No matter what efficient market theorists say, there is no "correct" value for assets. No matter how sophisticated a valuation model is, the whims of human nature can render it useless. According to Jim Paulsen, chief investment strategist at Wells Capital Management, an improvement in our collective mood is the best thing stocks have going for them and may be enough to take the S&P 500 (^GSPC) to as high as 1,700 by the end of the year.
So far, each year of the recovery has had a "wait until next year" quality to it. Double-digit stock returns in 2012 masked economic growth that badly lagged expectations, even before Wednesday's stunning negative GDP print for Q4. Paulsen thinks U.S. growth breaks that streak this year, helped along by a forecast for just 2% growth.
Regardless of the weak GDP read and a weak read of the Consumer Confidence Survey conducted by the Conference Board, Paulsen sees evidence of improving sentiment all around us. Housing numbers are improving, people are buying houses again and employment data is getting better.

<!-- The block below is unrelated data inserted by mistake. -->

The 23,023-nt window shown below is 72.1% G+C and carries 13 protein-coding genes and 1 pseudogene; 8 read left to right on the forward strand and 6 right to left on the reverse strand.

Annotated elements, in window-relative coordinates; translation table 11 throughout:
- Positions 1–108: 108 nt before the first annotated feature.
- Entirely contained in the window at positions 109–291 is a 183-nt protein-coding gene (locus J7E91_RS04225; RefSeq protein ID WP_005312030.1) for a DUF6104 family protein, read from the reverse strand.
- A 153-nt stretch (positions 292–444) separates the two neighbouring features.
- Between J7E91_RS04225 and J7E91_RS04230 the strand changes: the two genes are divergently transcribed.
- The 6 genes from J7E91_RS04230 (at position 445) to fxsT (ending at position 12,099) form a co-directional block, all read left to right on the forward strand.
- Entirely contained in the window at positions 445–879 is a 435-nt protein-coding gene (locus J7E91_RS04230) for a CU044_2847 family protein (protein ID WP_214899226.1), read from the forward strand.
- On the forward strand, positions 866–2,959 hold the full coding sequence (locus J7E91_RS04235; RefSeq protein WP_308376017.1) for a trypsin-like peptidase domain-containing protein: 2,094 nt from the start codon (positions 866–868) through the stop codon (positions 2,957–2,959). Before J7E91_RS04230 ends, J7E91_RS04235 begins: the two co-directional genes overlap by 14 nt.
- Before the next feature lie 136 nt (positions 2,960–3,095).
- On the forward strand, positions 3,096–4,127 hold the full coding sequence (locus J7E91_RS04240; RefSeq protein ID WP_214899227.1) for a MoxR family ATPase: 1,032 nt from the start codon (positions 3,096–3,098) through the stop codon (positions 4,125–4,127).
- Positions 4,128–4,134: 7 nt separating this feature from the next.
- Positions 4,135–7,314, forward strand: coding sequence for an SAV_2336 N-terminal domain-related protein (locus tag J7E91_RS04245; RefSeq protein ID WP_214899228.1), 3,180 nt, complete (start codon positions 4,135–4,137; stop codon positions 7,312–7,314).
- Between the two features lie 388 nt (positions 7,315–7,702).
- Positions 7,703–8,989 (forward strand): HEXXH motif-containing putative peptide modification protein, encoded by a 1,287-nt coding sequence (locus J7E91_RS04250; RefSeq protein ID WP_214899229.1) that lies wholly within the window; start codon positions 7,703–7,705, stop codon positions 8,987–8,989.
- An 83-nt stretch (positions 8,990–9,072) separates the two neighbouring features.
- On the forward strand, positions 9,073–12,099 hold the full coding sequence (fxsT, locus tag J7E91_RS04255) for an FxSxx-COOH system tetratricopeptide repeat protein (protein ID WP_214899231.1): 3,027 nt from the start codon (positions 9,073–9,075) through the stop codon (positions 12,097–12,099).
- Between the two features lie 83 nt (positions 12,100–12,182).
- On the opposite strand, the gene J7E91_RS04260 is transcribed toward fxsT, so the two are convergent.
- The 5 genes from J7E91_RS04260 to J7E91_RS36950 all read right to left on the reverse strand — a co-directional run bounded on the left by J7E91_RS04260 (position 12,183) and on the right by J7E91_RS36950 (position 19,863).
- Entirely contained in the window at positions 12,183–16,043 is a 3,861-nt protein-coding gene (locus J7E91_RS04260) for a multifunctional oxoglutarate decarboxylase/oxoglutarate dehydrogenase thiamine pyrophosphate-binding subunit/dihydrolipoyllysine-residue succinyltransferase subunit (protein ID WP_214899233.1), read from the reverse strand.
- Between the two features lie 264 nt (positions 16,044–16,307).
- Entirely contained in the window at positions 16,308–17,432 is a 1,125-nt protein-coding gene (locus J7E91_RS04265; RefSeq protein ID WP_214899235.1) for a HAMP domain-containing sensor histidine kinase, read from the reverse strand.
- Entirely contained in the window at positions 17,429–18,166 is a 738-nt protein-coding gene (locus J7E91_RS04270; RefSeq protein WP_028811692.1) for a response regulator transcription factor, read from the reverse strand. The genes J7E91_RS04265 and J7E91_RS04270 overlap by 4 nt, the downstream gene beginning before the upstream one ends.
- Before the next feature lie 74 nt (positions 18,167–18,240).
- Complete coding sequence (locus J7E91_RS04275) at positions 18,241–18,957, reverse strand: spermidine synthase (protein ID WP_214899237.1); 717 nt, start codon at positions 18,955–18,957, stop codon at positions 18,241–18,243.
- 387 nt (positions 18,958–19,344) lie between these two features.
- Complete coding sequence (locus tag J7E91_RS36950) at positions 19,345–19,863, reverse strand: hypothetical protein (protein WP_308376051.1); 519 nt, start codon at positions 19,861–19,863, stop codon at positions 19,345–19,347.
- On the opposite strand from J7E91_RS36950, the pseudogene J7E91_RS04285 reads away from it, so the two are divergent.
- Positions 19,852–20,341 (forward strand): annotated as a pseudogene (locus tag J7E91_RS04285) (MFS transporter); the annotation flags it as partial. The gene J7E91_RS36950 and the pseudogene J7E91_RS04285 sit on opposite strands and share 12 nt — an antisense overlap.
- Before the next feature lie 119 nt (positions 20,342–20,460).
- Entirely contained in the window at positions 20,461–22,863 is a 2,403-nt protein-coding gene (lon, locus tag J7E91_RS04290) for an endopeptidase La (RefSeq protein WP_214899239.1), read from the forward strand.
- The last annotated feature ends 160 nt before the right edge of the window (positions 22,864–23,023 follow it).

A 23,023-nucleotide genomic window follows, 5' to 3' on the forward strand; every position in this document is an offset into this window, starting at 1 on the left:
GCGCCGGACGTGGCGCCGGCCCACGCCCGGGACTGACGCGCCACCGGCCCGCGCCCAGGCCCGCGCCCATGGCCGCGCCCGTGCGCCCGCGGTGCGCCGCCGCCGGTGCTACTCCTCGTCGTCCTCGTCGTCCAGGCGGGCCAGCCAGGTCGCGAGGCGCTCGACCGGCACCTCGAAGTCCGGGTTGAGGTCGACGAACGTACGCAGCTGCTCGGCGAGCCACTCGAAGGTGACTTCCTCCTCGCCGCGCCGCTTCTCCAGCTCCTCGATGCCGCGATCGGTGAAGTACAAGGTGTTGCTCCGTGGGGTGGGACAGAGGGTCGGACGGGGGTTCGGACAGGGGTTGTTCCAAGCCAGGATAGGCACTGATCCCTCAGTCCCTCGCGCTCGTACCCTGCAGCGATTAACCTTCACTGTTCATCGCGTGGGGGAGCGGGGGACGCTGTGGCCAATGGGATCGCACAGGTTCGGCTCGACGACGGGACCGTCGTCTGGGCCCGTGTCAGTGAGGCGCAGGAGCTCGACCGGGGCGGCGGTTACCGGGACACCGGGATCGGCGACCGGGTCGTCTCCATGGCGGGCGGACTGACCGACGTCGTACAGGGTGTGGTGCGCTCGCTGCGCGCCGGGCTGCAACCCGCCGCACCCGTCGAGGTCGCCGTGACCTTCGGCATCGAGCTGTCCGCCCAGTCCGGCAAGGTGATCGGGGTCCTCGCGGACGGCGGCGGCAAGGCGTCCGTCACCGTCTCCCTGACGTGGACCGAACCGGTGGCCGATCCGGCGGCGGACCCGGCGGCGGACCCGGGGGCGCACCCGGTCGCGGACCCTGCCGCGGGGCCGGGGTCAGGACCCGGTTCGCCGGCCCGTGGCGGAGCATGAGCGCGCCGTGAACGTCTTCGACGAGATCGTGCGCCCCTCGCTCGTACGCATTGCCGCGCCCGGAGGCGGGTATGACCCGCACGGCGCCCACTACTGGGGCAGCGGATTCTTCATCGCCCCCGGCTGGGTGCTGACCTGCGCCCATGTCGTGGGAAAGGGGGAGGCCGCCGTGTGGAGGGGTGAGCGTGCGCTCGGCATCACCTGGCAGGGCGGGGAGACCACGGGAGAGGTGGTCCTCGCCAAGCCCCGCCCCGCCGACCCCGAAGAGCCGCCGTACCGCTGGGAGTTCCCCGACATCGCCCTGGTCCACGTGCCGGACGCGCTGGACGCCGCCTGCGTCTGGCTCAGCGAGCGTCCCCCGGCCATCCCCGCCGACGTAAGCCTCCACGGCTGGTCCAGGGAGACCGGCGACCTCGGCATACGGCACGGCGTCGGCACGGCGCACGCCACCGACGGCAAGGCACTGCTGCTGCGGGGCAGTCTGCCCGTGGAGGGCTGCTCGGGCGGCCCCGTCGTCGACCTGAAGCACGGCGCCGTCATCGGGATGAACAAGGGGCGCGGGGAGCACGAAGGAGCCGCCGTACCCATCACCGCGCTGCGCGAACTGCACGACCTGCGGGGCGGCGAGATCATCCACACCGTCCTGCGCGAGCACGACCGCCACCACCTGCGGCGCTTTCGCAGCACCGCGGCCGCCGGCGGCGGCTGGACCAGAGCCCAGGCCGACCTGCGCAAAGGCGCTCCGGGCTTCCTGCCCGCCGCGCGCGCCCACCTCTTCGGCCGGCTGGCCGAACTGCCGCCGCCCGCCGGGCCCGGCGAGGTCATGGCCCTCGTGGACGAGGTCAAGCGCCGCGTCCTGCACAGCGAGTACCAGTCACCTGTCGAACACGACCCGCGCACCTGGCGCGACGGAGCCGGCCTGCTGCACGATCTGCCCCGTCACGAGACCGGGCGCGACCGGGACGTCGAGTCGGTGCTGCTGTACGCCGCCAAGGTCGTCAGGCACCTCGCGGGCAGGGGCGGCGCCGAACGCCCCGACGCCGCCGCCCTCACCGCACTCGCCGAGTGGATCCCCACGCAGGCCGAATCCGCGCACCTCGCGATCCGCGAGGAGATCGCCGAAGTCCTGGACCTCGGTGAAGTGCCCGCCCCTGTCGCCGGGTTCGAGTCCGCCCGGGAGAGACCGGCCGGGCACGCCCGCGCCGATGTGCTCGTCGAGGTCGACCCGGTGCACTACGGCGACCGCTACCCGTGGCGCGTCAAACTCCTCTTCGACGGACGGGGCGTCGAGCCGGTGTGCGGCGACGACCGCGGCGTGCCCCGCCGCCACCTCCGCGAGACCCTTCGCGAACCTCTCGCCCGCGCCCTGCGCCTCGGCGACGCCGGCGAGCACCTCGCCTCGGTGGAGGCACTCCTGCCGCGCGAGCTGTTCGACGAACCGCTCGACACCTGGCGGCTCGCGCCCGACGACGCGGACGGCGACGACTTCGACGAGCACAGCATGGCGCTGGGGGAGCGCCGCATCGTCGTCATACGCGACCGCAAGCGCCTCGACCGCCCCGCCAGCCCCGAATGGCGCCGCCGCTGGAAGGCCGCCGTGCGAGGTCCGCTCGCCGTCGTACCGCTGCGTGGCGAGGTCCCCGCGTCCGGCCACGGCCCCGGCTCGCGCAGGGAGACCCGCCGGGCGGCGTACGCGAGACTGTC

In the bizarro world of modern investing the biggest hurdle to stock gains driven by an improving economy and confidence is that things may get too good. The biggest unknown is what will happen when the unprecedented stimulus ends. The Fed has said they're targeting 6.5% unemployment rate. Every step in that direction brings us closer to life in a world without Quantitative Easing.
The worst-case scenario is that the entire market improvement since 2009 has been a mirage. Paulsen disagrees, saying with just a whiff of trepidation, that the market isn't simply running on a sugar high and will be able to withstand the loss of the Fed's $80 billion-plus dose of monthly medicine.
We've got at least two quarters and one brutal sequestration debate in front of us before, what Paulsen calls, our "fiscal obsession" fades and attention shifts to the Fed. For better or worse, Americans have gotten used to the noise out of D.C. in the last few years. If we can collectively handle a little more without driving individuals back into buying bonds yielding nothing, Paulsen's 1,700 target may not prove as aggressive as it seems.